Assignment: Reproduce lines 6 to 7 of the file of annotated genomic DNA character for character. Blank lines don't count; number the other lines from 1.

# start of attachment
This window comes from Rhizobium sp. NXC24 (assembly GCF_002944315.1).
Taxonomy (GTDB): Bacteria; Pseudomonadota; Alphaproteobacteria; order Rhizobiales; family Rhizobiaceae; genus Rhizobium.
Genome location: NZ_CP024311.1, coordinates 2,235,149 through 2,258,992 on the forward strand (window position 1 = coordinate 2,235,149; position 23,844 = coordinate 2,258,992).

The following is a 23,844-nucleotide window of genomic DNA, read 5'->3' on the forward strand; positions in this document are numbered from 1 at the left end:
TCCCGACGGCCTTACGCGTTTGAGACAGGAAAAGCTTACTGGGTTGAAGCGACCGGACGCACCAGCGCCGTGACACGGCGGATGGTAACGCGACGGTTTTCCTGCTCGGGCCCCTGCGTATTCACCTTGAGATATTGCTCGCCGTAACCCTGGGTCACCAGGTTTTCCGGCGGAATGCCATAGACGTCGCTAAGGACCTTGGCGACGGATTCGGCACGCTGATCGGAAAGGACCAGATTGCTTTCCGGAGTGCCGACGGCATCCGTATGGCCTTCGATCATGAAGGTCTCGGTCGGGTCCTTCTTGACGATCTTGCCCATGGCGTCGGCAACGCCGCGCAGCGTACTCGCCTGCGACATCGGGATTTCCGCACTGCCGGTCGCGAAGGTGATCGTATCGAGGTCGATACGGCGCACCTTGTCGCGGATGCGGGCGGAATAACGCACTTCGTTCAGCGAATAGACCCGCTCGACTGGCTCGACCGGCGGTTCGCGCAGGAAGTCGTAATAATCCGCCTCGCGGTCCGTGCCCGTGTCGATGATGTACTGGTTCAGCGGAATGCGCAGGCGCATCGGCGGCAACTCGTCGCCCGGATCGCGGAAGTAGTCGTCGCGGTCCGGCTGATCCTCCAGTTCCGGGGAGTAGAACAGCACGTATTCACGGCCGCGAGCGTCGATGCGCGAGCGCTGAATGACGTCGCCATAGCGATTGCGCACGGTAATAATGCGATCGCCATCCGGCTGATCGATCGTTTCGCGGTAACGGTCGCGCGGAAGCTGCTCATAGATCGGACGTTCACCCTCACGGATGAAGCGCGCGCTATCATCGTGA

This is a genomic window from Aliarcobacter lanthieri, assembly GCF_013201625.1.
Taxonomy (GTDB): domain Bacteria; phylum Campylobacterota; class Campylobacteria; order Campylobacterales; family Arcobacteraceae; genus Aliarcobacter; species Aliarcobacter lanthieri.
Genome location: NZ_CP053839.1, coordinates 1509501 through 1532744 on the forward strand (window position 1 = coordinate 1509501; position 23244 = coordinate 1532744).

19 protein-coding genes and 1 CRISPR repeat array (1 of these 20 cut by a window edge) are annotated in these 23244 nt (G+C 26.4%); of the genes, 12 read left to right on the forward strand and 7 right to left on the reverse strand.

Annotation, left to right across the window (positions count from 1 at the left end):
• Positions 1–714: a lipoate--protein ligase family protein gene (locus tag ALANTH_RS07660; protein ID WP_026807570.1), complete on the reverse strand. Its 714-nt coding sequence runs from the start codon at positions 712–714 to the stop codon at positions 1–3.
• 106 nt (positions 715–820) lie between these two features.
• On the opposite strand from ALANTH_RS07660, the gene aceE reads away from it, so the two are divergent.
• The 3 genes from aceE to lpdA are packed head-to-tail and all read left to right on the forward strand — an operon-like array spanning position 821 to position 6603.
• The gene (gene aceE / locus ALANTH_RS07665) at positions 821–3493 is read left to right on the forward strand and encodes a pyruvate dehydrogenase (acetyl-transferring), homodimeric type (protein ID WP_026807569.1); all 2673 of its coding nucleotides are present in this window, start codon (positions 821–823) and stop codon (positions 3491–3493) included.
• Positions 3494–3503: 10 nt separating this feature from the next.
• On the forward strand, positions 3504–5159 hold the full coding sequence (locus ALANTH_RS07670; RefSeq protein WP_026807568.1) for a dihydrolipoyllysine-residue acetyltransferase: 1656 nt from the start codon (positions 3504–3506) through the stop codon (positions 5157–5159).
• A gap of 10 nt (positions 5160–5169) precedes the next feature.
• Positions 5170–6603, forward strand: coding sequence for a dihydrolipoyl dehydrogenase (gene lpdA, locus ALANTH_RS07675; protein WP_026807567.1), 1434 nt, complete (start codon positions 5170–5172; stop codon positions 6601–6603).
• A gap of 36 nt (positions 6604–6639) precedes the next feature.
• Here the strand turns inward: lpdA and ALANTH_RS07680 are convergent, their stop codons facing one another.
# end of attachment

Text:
This is a genomic window from Aliarcobacter lanthieri, assembly GCF_013201625.1.
Taxonomy (GTDB): domain Bacteria; phylum Campylobacterota; class Campylobacteria; order Campylobacterales; family Arcobacteraceae; genus Aliarcobacter; species Aliarcobacter lanthieri.